There’s no such thing as a bad horse or bad behavior. Behavior should not have a value judgment on it—it’s neither bad nor good, it’s just behavior. Horses act like horses, unless they’ve been taught to act differently. Horses reflect their handlers and act solely in ways that are either instinctive or learned. When a horse displays behavior that is undesirable to us, it is either because it’s his natural behavior or he has actually been taught to act that way through poor handling and training (the latter happens a lot more often than one might think).

Every time you handle or ride a horse, you are either training it or un-training it. As horse owners, we are responsible for training the horse so that he is safe and pleasant to be around and has a bright and secure future, even if you are no longer in the picture. Just like you raise your children to be successful and independent adults, you must train your horse in such a way that he has value to society and a safe future ahead of him.

Only a few of these top 10 qualities are related to the horse’s temperament, and even then, training will have a heavy influence on the horse’s natural behavior. A horse is born with his temperament, but they are such capable learners that even the flightiest horse, for instance, can be taught to approach scary objects with curiosity.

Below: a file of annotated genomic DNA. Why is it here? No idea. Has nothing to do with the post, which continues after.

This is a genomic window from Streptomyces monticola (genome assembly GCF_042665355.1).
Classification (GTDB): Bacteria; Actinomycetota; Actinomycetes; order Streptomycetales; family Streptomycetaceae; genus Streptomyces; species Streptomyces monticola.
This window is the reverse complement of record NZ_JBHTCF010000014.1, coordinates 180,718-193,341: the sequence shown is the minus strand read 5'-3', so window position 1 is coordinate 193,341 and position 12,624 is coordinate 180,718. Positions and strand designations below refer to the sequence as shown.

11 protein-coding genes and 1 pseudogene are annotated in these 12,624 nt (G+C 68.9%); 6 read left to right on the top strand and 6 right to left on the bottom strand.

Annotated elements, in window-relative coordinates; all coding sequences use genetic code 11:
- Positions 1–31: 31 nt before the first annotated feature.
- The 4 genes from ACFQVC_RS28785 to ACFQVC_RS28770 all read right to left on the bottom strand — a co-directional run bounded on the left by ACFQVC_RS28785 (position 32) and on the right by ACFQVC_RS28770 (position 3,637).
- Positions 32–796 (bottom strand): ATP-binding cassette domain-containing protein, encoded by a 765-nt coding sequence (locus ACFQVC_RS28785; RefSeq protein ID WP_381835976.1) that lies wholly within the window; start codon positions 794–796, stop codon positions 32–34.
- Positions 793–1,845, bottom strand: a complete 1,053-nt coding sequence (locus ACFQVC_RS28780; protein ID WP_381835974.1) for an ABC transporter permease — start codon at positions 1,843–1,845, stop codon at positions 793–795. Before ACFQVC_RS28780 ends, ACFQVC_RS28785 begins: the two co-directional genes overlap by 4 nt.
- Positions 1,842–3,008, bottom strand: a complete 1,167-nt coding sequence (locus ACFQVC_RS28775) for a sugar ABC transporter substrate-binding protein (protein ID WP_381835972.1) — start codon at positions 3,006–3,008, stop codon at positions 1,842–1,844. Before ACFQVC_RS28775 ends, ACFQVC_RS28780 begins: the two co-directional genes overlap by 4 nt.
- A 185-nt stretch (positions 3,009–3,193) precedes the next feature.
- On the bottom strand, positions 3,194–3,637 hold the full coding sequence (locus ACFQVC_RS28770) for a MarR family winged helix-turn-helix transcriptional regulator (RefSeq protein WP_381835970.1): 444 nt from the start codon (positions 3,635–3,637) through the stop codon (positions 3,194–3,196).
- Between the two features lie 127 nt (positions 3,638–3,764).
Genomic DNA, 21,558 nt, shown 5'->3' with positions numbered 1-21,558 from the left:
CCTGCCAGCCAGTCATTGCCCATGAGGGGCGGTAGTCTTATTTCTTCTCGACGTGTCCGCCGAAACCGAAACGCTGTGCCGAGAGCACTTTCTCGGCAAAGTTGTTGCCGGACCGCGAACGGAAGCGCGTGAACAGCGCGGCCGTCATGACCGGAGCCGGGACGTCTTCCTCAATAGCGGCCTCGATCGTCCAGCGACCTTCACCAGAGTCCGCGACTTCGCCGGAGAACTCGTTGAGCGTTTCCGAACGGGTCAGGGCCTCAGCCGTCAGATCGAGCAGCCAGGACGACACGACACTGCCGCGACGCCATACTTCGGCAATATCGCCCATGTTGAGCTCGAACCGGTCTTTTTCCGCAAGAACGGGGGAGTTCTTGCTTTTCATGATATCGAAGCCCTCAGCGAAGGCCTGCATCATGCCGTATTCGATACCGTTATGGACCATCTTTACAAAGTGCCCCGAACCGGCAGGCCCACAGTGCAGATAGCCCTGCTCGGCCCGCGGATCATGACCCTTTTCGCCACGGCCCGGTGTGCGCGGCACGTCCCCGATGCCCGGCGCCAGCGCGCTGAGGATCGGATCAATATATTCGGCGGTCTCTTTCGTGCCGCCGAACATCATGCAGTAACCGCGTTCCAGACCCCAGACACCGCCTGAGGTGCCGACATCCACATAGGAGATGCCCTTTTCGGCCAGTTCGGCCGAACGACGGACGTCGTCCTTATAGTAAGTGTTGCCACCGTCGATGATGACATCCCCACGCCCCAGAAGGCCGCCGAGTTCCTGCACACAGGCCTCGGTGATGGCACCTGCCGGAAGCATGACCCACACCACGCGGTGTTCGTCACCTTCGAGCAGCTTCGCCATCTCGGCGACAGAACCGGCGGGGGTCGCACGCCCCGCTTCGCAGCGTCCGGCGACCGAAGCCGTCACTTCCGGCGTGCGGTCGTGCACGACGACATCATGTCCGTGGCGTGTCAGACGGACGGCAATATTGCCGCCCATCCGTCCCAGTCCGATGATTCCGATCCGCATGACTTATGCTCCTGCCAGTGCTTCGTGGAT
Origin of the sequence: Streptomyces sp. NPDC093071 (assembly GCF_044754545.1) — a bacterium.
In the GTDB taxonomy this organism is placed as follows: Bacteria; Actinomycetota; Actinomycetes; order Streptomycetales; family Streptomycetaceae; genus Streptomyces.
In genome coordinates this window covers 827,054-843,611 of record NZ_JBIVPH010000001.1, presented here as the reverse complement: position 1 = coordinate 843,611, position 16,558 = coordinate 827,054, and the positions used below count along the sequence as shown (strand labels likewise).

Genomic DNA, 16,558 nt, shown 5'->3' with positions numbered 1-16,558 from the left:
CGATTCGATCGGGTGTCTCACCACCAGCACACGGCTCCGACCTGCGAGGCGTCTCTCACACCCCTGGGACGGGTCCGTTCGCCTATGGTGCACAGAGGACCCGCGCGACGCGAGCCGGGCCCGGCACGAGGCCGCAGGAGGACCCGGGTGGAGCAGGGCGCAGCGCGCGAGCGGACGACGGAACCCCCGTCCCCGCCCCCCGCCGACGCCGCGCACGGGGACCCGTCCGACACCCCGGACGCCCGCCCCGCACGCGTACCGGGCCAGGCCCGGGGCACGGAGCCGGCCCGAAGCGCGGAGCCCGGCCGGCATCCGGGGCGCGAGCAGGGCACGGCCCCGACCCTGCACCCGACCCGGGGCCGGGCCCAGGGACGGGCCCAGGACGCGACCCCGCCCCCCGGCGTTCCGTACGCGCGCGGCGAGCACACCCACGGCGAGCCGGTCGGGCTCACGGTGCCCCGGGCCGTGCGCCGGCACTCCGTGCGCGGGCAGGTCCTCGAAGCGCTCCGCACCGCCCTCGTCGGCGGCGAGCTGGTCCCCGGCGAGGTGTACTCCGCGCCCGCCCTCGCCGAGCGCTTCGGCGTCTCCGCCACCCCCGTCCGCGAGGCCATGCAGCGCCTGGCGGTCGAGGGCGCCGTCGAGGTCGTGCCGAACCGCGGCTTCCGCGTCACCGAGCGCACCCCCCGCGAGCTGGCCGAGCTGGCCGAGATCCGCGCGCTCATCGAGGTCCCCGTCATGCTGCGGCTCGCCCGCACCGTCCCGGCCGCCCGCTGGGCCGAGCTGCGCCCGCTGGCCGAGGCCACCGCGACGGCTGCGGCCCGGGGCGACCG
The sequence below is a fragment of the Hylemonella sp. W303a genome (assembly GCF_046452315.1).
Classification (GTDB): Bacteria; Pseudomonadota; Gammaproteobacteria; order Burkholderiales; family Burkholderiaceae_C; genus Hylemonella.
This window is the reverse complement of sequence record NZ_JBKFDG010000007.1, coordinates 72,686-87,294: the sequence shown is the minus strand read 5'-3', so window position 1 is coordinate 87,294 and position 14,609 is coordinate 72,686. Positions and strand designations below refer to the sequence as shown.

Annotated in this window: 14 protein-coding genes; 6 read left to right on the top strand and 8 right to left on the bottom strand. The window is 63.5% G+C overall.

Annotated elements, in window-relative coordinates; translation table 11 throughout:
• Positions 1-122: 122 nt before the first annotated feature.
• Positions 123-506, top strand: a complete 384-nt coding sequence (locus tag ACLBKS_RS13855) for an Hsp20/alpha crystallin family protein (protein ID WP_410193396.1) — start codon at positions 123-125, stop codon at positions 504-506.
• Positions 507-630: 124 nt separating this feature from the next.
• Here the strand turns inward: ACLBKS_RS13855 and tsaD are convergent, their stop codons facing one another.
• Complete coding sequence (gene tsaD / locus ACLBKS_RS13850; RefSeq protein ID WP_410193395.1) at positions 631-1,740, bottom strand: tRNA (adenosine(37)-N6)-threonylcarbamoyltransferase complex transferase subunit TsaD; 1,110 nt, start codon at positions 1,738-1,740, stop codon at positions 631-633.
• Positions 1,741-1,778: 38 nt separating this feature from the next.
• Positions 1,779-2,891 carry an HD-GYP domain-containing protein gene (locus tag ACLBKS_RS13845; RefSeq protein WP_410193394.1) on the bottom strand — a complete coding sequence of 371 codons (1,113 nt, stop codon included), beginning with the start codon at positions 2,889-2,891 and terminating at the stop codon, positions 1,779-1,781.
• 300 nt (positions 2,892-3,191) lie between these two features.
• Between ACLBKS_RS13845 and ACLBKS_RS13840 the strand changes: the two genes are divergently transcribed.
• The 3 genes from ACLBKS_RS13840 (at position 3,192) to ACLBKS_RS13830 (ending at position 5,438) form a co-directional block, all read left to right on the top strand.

Here are my top ten ideal qualities in a riding horse that make it a #Joy2Ride:

  1. Stands still like a statue for mount/dismount and does not walk off unless given a cue. Once we are underway, he will stand calmly and patiently any time I ask him to stop.
  2. Goes exactly in the direction that I ask with straightness; tracks exactly in a path dictated by me, never veering or avoiding or pulling me in the direction he wants to go. Stays “between my aids” (seat, legs, hands) at all times.
  3. Goes at a speed dictated entirely by me and never requires me to push, pedal or pull. Self-regulates his speed at whatever rate I ask and maintains that speed even on a loose rein.
  4. Is relaxed and compliant and focused on me or the task at hand or tuned out to his surroundings (focused on nothing). Is not looking all around, looking for an escape route or distracted by other horses.
  5. Performs equally well when ridden on a loose rein or on direct contact. Collects his frame easily when asked and carries himself in collection with a soft rein and light aids.
  6. Is light and responsive to my aids; stops off my seat and moves off my legs with complete nose-to-tail body control.